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Earl Sweatshirt
I Don't Like Shit, I Don't Go Outside Mike Diver , April 2nd, 2015 09:14

The National Minimum Drinking Age Act of 1984 prohibited the sale of alcohol in America to anyone under the age of 21. The reality of the situation is that most states do permit consumption of booze prior to that legal limit, under certain conditions, but for the average kid after the stateside equivalent of a dirty bottle of 20/20, that's a long time to be asking strangers to take ten bucks into the 7-Eleven to deliver the Friday night fun-times. No wonder street-beating and stay-home teens alike turn their heads to alternative means of intoxication.

"I was high for a really long time," Earl Sweatshirt told GQ in 2013, while promoting his debut album proper of that summer, Doris. The Odd Future-affiliated rapper – born in Los Angeles a decade after the introduction of his homeland's current liquor law, and of legal drinking age since February 24th this year – would smoke constantly throughout his earliest writing and recording sessions, a period that would produce 2010's Earl mixtape.

A parental intervention saw him transplanted from California to the Coral Reef Academy in Samoa. When he came back, Earl stole Pharrell's attention from 'Blurred Lines' long enough to collaborate on 'Burgundy', put out the single 'Chum' to crystallise the emotions he'd crunched during his time overseas, and eventually released one of 2013's finest rap albums. The Can-sampling Doris did what Earl hadn't, refining his evident but raw talent into a hip-hop collection of great creativity and bold character.

It was a cluttered set, though: 20 minutes longer than its downloadable predecessor and over-stuffed with guest vocal turns and varied production talent. On top of Pharrell came RZA, Mac Miller, Frank Ocean, BadBadNotGood, Samiyam, Tyler, The Alchemist and a clutch of Odd Future allies. A project that seemed to cash in all its maker's favour cheques at once, Doris dragged in spots, and came apart in others where voices conflicted in a narrative rendered unclear by so many parts. The same certainly can't be said for this follow-up. At just under 30 minutes, I Don't Like Shit, I Don't Go Outside is a head-rush of the fullest flavour and minimal fuss – and the taste it leaves in the mouth is one of dirt and blood.

When Earl – real name Thebe Neruda Kgositsile – raps "I ain't been outside in a minute," it's easy to picture him beyond a basement, down in the earth, brooding with intent. That's where this album sounds birthed from: the unseen beneath us, the sewers and the hidden places most rappers with a reputation of acclaim and no shortage of expendable cash would only be seen dead in. The production, all of which save one track is handled by Earl under his randomblackdude alias, is pitch black for the most part, beats heavy and thick-hooded, keys uncurling ominously. The bright smile of Earl's father-figure-like friend Tyler, the Creator – conspicuous by his absence on I Don't Like Shit…, perhaps – would be corrupted in moments by such infectious and enveloping murk.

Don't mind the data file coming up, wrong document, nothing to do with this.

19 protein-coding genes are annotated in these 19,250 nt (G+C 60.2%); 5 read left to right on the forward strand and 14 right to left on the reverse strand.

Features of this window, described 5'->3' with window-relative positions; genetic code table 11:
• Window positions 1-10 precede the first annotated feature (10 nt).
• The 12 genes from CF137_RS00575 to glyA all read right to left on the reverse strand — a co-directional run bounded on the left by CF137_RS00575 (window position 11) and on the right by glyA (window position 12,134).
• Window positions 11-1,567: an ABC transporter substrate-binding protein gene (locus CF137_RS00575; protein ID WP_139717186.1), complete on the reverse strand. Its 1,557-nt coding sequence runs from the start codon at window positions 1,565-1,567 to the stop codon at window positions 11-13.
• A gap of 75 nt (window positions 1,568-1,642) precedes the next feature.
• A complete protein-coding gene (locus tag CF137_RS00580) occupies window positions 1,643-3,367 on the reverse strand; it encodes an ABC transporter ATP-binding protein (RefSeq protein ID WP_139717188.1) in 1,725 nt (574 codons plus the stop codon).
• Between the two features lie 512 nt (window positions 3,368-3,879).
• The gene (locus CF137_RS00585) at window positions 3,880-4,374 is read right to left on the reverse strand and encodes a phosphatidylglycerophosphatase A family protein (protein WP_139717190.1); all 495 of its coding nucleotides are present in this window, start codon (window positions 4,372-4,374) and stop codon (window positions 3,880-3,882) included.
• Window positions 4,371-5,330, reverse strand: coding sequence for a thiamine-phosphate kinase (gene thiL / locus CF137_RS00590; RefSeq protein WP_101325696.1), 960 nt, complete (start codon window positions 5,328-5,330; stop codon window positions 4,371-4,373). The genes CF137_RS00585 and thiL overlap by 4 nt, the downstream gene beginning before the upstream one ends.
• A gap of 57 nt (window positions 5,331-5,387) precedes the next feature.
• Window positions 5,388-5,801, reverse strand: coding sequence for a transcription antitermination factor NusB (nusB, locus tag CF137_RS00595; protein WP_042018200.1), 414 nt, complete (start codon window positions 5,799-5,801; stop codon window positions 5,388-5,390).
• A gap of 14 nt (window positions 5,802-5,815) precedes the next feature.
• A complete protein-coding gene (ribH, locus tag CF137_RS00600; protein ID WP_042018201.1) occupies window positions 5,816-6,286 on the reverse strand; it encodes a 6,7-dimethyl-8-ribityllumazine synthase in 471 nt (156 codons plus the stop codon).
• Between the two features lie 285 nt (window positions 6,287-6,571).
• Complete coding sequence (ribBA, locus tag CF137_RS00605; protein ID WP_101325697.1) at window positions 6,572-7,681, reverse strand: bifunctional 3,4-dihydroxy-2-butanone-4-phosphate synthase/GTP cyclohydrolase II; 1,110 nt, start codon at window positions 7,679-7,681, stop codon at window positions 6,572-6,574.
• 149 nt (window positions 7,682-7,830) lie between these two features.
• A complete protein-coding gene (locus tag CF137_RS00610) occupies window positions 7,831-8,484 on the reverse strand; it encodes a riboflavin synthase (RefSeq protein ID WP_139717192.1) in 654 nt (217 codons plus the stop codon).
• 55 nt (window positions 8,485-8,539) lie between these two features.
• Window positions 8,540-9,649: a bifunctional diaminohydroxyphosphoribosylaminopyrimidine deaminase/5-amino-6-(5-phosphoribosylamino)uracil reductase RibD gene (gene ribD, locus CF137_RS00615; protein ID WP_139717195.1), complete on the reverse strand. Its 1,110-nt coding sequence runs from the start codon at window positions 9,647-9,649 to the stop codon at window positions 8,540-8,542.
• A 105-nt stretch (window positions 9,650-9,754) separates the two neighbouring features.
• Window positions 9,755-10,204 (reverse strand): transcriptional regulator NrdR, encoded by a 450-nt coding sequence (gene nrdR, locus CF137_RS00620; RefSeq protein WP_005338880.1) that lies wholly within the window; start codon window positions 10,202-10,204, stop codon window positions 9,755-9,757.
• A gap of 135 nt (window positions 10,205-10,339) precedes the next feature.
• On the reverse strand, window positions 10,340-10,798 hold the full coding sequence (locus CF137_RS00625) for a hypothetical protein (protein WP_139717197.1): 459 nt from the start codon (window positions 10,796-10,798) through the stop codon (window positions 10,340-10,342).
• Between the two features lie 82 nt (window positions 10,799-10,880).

'Grief' successfully sets a persistent tone – the lead single paints its parent LP in shades of gloom rendered with gritty texture, shattered dreams mixed into thick oils, and so it goes across the complete canvas. 'Grown Ups' pops and ducks with great dynamism, but an atmosphere of oppression persists, as fits lyricism about dad not being there; 'Faucet' is bleaker still, its dull thud striking synapses like a fence post swung by a steroids-pumped professional wrestler sporting corpse paint. Penultimate piece 'DNA' drops typical "bitch" vernacular but does so amid a melancholic haze that can only come from being burned deeply by life-directing experiences. Both Earl and guesting MC Na'kel (one of just four additional vocalists across the record) sound desperate, ruffled and wild, whatever their efforts to take a deep breath and deliver some discomfort-glossing braggadocio.

One of Earl's greatest characteristics is his ability to turn complex rhymes into dot-to-dot simple phrases that appear to come on slow but, listening back, strike with polysyllabic smoothness. It's his diction, maybe – he spills dizzying imagery like a man possessed for the second half of 'Wool', but every word is clear and correct, his accent pointing every plosive. The same can be said of 'Mantra', which contrasts frenetic rhetoric against electronic drums on a hanger-echo setting. It's one of a couple of tracks that almost drops away completely at its midway point – back into the pit, the hellmouth, the past that he's maneuvered his way out of by artistically punching above his modest physical weight. It's a relief when it's all over and he's still swinging – and it's no chore at all to do it all again, such has been the potency of the previous half-hour.

It's funny to think that, in the eyes of the lawmakers in the place where he was born, Earl has only just recently become a man: he can finally pick up a six-pack without fobbing off the clerk with fake ID. Not that he needs another addiction to contend with as fuel for the next album's creative process, as coming comparatively clean for this set has resulted in his best work yet. I Don't Like Shit… is a bleakly beautiful collection of compelling brevity, and while it exercises several demons across its ten tracks, it remains very much possessed by a singular spirit: that of an artist continuing to rise, even if he has to dig down uncommonly deep before springing past his peers.